Short but sweet doesn’t quite cut it for a band of The Amity Afflication‘s calibre; sure, they’re time-limited and sure, they put on a good show, but we’re not quite sure that “sweet” is the word for it. The Australian metalcore musicians are as loud as they come at the best of times but today they’re really packing the punches. A solid set! 7/10 CLS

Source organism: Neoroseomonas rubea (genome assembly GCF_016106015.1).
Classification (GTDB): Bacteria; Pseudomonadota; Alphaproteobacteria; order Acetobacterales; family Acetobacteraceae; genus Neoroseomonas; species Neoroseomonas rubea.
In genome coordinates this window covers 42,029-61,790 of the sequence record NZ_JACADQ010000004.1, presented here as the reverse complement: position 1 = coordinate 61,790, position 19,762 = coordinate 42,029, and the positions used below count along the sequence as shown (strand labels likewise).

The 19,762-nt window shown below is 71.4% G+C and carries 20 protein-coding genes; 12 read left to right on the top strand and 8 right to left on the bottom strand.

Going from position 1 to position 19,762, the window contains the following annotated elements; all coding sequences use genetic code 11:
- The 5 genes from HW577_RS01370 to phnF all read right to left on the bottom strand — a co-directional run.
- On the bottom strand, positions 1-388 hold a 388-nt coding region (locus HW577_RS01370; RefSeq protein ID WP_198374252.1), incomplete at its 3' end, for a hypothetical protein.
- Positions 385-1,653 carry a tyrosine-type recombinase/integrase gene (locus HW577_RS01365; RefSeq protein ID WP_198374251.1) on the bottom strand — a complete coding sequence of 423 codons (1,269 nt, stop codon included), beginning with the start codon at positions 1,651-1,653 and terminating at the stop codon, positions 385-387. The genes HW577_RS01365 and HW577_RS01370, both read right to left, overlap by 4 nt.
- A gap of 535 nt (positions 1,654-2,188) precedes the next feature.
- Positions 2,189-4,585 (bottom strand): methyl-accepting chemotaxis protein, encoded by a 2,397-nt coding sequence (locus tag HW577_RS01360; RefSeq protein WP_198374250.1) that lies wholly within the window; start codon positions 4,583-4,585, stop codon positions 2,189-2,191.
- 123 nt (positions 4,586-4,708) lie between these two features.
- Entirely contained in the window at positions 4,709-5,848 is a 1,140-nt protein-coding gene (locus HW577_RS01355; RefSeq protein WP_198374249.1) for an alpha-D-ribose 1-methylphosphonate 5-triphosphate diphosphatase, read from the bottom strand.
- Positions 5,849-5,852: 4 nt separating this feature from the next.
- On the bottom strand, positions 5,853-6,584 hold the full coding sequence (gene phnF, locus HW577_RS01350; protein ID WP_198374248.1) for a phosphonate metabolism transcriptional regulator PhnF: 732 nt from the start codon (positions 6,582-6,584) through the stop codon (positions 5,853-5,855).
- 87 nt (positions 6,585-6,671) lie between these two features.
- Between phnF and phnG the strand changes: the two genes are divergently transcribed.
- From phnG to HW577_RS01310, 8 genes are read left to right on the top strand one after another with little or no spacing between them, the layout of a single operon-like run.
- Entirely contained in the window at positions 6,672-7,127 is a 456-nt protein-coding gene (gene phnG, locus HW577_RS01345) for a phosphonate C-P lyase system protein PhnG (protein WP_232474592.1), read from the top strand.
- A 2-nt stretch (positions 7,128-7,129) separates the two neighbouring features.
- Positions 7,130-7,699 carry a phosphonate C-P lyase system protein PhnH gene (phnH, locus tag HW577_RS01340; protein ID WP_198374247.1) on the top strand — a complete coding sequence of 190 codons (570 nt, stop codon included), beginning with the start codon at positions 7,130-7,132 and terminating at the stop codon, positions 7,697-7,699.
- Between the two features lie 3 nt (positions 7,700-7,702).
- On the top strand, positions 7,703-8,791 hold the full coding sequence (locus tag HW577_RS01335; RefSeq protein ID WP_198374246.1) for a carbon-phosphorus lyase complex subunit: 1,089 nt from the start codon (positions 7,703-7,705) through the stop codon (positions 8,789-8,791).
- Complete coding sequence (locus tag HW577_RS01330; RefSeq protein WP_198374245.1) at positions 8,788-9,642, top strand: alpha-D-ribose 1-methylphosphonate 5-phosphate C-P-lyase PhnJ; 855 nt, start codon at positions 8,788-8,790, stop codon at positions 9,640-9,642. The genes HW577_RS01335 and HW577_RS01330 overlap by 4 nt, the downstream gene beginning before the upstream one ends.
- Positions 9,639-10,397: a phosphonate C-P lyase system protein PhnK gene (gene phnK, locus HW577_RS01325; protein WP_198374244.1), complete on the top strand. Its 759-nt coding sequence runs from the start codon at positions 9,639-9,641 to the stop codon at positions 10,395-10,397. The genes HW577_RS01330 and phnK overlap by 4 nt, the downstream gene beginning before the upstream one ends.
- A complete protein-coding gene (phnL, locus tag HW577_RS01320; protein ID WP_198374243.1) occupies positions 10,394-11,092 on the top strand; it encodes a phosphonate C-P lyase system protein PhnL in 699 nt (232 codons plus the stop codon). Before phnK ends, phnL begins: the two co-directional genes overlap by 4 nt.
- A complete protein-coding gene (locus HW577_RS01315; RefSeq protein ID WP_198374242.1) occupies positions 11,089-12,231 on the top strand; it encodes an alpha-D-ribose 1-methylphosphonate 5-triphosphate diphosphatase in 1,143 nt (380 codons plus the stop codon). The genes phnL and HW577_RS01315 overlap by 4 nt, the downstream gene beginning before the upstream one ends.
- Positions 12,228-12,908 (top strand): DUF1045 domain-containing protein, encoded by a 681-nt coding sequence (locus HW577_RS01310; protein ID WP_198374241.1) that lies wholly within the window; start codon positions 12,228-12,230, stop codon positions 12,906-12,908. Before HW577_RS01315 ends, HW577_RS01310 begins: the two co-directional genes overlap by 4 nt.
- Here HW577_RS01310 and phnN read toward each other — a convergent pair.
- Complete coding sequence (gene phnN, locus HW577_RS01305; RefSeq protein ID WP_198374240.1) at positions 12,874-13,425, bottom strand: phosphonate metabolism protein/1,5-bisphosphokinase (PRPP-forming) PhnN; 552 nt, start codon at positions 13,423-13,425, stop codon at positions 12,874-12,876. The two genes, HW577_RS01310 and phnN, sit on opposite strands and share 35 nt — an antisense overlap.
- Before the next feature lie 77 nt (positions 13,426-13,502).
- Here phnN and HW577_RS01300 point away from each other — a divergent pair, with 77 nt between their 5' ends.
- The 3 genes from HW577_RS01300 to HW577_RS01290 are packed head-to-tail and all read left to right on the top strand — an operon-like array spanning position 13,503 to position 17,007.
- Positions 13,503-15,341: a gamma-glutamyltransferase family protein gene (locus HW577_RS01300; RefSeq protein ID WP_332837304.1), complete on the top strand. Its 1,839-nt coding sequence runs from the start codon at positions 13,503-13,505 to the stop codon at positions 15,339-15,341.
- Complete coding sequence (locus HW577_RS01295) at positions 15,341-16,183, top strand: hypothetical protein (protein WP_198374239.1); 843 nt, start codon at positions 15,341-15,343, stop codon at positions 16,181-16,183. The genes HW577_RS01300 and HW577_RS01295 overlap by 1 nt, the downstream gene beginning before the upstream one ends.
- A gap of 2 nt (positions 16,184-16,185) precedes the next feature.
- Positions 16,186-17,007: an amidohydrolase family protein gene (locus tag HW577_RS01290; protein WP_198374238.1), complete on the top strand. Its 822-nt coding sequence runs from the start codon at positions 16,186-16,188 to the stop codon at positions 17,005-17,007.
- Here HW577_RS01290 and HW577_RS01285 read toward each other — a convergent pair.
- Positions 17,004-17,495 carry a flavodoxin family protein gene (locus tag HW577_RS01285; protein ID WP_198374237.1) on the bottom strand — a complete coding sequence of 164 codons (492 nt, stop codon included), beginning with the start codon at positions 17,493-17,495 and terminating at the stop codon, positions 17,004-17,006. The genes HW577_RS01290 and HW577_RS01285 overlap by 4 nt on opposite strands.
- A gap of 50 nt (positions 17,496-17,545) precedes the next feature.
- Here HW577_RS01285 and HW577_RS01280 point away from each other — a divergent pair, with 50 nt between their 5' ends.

For such a genuine and authentic band, Enter Shikari sure know how to put on an outstanding theatrical performance. Complete with light shows and confetti cannons galore, the St Alban’s outfit go out of their way to close out the Avalanche Stage for the weekend with a bang. Storming through their repertoire with a set that’s both inclusive and entirely for their fans, there’s not a single foot both inside and outside the tent that isn’t stomping along by the end. The crowd isn’t exactly subdued, and at one point, two of the wilder members are told to stop their entirely ridiculous climbing antics and get the hell OFF the riggings. It’s a command that’s met with several boos before of course, the show goes on. Remixes, politics and absolute classics are all part of the parcel now for Shikari, and we love it each and every time. Having seen this band many time over the years, we know by now that the four-piece never fail to deliver – but that somehow, we always manage to stay surprised. 10/10 CLS